Using Slider Applets to Study Function FamiliesYou are all familiar with linear functions f(x) = mx + b and the corresponding graphs of y = mx + b, which are, of course, straight lines. The two constants m, and b, which give the slope and the y-intercept of the graph, are called parameters of the family of linear functions. We will study many other such families of functions in precalculus and calculus, and we want to understand how changing the values of the parameters changes the function and its graph. Slider Applets are very convenient for this purpose.
The Slider Applet on the left will draw the graph of y = mx +b for values of m and b that you can select (between -5 and 5) by moving the sliders or clicking the arrows at the ends of the sliders.
Note that we have already entered the formula mx +b . in the little text window. The actual values of m and b are determined by the position of the corresponding sliders. As you change these values by moving the slider or clicking the arrows at the ends of the sliders, the new value will appear at the right side of the slider. NOTE: You can get better control of the values by clicking on the arrows!
Exercise 1. For the rest of this exercise don't change anything in the function window! Use only the top two sliders. Ignore the two crosses on the graph until part d)
a) The values of m and b are initially both set to the value 0. Produce the graph of y = x + 2 by moving the m-slider and clicking on the arrows so that m =1 and similarly adjusting the b-slider so that b = 2. You should recognize the resulting line as having slope 1 and y-intercept 2.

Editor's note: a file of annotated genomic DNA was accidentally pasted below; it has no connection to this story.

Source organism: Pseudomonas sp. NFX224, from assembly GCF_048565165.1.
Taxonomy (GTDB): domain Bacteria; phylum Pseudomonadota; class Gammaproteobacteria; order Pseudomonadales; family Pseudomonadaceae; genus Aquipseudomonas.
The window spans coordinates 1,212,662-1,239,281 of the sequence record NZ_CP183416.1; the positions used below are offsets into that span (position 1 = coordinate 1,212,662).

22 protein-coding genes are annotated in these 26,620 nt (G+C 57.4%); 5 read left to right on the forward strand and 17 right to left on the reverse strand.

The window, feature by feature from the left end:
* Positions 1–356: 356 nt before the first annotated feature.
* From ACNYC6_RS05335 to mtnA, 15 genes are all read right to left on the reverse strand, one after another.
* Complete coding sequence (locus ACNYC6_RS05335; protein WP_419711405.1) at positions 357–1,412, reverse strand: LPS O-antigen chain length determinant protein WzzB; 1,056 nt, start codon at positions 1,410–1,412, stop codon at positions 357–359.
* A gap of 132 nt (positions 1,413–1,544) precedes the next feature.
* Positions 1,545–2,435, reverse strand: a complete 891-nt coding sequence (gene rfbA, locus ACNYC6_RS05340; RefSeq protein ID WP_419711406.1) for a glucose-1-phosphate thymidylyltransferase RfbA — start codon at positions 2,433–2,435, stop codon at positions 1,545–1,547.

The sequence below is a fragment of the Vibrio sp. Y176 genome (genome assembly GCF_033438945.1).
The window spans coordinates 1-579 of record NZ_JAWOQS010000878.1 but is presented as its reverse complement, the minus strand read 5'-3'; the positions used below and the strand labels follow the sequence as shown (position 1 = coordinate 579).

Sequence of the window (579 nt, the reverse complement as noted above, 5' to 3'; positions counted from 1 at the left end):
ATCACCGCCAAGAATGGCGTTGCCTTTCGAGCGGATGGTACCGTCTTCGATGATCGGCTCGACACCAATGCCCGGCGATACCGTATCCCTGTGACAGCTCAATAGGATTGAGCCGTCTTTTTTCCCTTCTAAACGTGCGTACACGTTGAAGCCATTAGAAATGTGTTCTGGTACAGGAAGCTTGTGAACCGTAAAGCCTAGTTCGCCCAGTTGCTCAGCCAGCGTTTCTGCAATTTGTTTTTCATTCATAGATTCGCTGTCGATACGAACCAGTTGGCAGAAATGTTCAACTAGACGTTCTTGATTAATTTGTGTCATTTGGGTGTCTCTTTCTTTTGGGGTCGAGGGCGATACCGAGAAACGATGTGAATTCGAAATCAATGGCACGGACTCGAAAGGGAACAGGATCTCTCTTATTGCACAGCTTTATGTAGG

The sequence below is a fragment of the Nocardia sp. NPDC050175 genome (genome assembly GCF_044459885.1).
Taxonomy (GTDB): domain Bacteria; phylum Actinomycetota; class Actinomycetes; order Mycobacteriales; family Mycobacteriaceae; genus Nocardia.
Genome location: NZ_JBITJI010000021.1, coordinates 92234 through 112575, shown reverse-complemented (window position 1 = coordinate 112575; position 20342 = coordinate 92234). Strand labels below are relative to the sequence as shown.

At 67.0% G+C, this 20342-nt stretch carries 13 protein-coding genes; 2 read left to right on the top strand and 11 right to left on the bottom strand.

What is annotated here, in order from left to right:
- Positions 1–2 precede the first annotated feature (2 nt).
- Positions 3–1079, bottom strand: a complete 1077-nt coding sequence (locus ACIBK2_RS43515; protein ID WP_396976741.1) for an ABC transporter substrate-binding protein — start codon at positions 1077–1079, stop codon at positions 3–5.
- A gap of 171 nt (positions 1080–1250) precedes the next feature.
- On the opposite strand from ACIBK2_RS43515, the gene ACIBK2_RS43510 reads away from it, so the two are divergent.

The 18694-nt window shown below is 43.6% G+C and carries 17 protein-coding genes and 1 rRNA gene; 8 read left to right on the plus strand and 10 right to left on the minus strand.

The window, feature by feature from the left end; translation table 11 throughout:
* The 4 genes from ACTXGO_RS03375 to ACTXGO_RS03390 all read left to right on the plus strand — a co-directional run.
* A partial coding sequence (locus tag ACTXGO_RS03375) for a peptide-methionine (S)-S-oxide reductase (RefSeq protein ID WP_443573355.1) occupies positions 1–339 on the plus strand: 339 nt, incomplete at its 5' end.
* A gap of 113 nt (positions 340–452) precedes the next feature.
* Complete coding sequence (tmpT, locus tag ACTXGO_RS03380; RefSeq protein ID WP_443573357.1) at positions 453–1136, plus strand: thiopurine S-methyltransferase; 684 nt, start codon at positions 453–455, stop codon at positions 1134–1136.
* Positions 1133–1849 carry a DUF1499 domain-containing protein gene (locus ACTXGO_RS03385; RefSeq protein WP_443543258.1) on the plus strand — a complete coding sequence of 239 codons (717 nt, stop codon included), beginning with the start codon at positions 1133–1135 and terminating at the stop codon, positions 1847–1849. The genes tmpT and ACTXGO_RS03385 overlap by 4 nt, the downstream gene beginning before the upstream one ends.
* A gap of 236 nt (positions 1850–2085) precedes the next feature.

b) Now produce the graph of y = -2.5x - 1 and check that the slope and y-intercept look like what you expect.
c) Now just move the b-slider from -5 to 5 and describe the functions whose graphs you see. What changes and what remains the same about the linear functions whose graphs you see? Next set the b-slider to 0 and move just the m-slider. What changes and what remains the same about the linear functions whose graphs you see?
d) Now try to adjust the parameters m and b so that the resulting line goes through the two crosses. (Remember, you get better control with the arrows.) What is the slope and y-intercept of this line?
Exercise 2. Now let's look at a family of functions with 3 parameters. Use the mouse and keyboard to add the term c/x to the expression mx+b that's already in the function box of the applet. The function box should now read m*x+b+c/x. You can see from the c-slider that the parameter c is initially set to 0, so that if you don't change it, everything will be as in Exercise 1.
(Notice that if c is not zero, the function
f(x) = mx + b + c/x
does not have a value at x = 0.)
When c is not zero, we no longer have a linear function, so m and b no longer denote slope and y-intercept.
a) Use the sliders to set m = 1 , b =2, and c = 1 so that you will see the graph of
y = x + 2 + 1/x .
Now use the c-slider to change the value of c to 2. Write down the equation of the graph you see. (Your equation should not contain the letters m, b or c! Now use the c-slider (and the arrows) to change the value of c to some other values, say -3 and 4 and note the appearance of the graphs.
b) Leaving c=2 unchanged, describe in a sentence the effect of changing m and b.
c) Set the parameter c equal to 1. Can you find values of the parameters m,b and so that the graph of
y = mx+b + c/x
passes through the two crosses? Answer the same question when c is set equal to -2.
Precalculus Materials by B. Kaskosz and L. Pakula, University of Rhode Island, Copyright 2002.